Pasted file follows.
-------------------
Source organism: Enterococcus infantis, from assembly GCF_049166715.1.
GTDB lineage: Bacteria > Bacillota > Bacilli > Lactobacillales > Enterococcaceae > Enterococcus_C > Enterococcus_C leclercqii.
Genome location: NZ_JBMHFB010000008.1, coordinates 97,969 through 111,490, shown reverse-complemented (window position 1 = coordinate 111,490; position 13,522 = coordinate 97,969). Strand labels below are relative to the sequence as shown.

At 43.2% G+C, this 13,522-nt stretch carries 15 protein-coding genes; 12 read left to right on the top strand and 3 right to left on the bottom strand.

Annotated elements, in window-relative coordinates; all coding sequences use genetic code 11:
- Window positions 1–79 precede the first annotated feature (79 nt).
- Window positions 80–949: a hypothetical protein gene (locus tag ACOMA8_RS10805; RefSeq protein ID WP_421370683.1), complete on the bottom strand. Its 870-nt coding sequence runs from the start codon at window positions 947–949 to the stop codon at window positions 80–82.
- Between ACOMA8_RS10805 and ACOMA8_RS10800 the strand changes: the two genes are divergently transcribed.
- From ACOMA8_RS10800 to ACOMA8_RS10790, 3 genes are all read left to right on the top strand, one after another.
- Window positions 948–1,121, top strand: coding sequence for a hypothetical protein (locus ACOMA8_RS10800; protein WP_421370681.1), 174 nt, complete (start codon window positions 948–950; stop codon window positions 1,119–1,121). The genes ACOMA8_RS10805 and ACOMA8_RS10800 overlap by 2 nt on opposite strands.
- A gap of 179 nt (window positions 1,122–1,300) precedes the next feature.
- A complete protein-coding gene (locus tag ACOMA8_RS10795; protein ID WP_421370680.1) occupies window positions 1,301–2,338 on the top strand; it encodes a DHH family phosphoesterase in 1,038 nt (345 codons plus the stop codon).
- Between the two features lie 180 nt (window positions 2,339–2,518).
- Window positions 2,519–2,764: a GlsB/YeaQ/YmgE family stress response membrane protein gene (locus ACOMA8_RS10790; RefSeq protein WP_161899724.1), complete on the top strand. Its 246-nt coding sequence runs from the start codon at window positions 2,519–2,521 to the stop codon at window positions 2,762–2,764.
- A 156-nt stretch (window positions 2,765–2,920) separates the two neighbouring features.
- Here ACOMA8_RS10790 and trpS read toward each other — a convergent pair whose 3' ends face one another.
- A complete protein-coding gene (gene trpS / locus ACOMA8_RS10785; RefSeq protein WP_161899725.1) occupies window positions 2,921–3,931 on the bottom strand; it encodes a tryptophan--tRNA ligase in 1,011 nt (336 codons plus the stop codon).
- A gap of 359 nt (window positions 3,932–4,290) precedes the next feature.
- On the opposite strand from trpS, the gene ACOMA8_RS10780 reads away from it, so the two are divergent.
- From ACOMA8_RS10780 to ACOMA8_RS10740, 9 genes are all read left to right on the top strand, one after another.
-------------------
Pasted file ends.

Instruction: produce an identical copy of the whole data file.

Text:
Source organism: Enterococcus infantis, from assembly GCF_049166715.1.
GTDB lineage: Bacteria > Bacillota > Bacilli > Lactobacillales > Enterococcaceae > Enterococcus_C > Enterococcus_C leclercqii.
Genome location: NZ_JBMHFB010000008.1, coordinates 97,969 through 111,490, shown reverse-complemented (window position 1 = coordinate 111,490; position 13,522 = coordinate 97,969). Strand labels below are relative to the sequence as shown.

At 43.2% G+C, this 13,522-nt stretch carries 15 protein-coding genes; 12 read left to right on the top strand and 3 right to left on the bottom strand.

Annotated elements, in window-relative coordinates; all coding sequences use genetic code 11:
- Window positions 1–79 precede the first annotated feature (79 nt).
- Window positions 80–949: a hypothetical protein gene (locus tag ACOMA8_RS10805; RefSeq protein ID WP_421370683.1), complete on the bottom strand. Its 870-nt coding sequence runs from the start codon at window positions 947–949 to the stop codon at window positions 80–82.
- Between ACOMA8_RS10805 and ACOMA8_RS10800 the strand changes: the two genes are divergently transcribed.
- From ACOMA8_RS10800 to ACOMA8_RS10790, 3 genes are all read left to right on the top strand, one after another.
- Window positions 948–1,121, top strand: coding sequence for a hypothetical protein (locus ACOMA8_RS10800; protein WP_421370681.1), 174 nt, complete (start codon window positions 948–950; stop codon window positions 1,119–1,121). The genes ACOMA8_RS10805 and ACOMA8_RS10800 overlap by 2 nt on opposite strands.
- A gap of 179 nt (window positions 1,122–1,300) precedes the next feature.
- A complete protein-coding gene (locus tag ACOMA8_RS10795; protein ID WP_421370680.1) occupies window positions 1,301–2,338 on the top strand; it encodes a DHH family phosphoesterase in 1,038 nt (345 codons plus the stop codon).
- Between the two features lie 180 nt (window positions 2,339–2,518).
- Window positions 2,519–2,764: a GlsB/YeaQ/YmgE family stress response membrane protein gene (locus ACOMA8_RS10790; RefSeq protein WP_161899724.1), complete on the top strand. Its 246-nt coding sequence runs from the start codon at window positions 2,519–2,521 to the stop codon at window positions 2,762–2,764.
- A 156-nt stretch (window positions 2,765–2,920) separates the two neighbouring features.
- Here ACOMA8_RS10790 and trpS read toward each other — a convergent pair whose 3' ends face one another.
- A complete protein-coding gene (gene trpS / locus ACOMA8_RS10785; RefSeq protein WP_161899725.1) occupies window positions 2,921–3,931 on the bottom strand; it encodes a tryptophan--tRNA ligase in 1,011 nt (336 codons plus the stop codon).
- A gap of 359 nt (window positions 3,932–4,290) precedes the next feature.
- On the opposite strand from trpS, the gene ACOMA8_RS10780 reads away from it, so the two are divergent.
- From ACOMA8_RS10780 to ACOMA8_RS10740, 9 genes are all read left to right on the top strand, one after another.